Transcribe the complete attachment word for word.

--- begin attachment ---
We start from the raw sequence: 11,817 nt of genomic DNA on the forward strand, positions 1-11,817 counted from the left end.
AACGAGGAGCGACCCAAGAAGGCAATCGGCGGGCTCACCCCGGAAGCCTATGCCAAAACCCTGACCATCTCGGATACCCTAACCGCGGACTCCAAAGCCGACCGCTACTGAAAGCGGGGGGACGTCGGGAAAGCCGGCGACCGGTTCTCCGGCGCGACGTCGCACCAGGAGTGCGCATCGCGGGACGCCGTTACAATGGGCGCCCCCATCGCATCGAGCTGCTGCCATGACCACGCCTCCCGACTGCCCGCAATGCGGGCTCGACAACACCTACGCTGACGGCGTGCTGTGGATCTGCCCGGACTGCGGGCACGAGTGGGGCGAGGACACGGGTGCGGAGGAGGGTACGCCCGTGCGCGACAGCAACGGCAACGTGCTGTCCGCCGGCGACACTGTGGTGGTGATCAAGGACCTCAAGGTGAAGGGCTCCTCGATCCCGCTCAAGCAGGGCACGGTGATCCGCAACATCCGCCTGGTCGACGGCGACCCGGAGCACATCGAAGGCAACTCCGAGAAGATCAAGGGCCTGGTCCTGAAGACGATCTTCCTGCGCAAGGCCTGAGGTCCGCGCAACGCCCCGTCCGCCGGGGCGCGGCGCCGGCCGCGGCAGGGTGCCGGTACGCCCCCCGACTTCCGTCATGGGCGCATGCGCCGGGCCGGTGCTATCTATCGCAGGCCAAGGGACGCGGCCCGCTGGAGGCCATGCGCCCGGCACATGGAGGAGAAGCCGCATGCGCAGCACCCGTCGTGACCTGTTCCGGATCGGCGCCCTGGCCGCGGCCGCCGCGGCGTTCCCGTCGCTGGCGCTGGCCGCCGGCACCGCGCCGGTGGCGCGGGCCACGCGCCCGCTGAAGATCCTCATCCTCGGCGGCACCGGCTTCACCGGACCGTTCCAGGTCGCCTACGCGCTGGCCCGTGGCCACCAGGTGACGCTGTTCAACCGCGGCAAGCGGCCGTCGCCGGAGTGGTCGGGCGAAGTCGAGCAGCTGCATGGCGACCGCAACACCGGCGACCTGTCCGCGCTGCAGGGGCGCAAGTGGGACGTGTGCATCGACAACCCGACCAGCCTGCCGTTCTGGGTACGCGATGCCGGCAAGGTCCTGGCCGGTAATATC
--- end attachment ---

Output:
We start from the raw sequence: 11,817 nt of genomic DNA on the forward strand, positions 1-11,817 counted from the left end.
AACGAGGAGCGACCCAAGAAGGCAATCGGCGGGCTCACCCCGGAAGCCTATGCCAAAACCCTGACCATCTCGGATACCCTAACCGCGGACTCCAAAGCCGACCGCTACTGAAAGCGGGGGGACGTCGGGAAAGCCGGCGACCGGTTCTCCGGCGCGACGTCGCACCAGGAGTGCGCATCGCGGGACGCCGTTACAATGGGCGCCCCCATCGCATCGAGCTGCTGCCATGACCACGCCTCCCGACTGCCCGCAATGCGGGCTCGACAACACCTACGCTGACGGCGTGCTGTGGATCTGCCCGGACTGCGGGCACGAGTGGGGCGAGGACACGGGTGCGGAGGAGGGTACGCCCGTGCGCGACAGCAACGGCAACGTGCTGTCCGCCGGCGACACTGTGGTGGTGATCAAGGACCTCAAGGTGAAGGGCTCCTCGATCCCGCTCAAGCAGGGCACGGTGATCCGCAACATCCGCCTGGTCGACGGCGACCCGGAGCACATCGAAGGCAACTCCGAGAAGATCAAGGGCCTGGTCCTGAAGACGATCTTCCTGCGCAAGGCCTGAGGTCCGCGCAACGCCCCGTCCGCCGGGGCGCGGCGCCGGCCGCGGCAGGGTGCCGGTACGCCCCCCGACTTCCGTCATGGGCGCATGCGCCGGGCCGGTGCTATCTATCGCAGGCCAAGGGACGCGGCCCGCTGGAGGCCATGCGCCCGGCACATGGAGGAGAAGCCGCATGCGCAGCACCCGTCGTGACCTGTTCCGGATCGGCGCCCTGGCCGCGGCCGCCGCGGCGTTCCCGTCGCTGGCGCTGGCCGCCGGCACCGCGCCGGTGGCGCGGGCCACGCGCCCGCTGAAGATCCTCATCCTCGGCGGCACCGGCTTCACCGGACCGTTCCAGGTCGCCTACGCGCTGGCCCGTGGCCACCAGGTGACGCTGTTCAACCGCGGCAAGCGGCCGTCGCCGGAGTGGTCGGGCGAAGTCGAGCAGCTGCATGGCGACCGCAACACCGGCGACCTGTCCGCGCTGCAGGGGCGCAAGTGGGACGTGTGCATCGACAACCCGACCAGCCTGCCGTTCTGGGTACGCGATGCCGGCAAGGTCCTGGCCGGTAATATC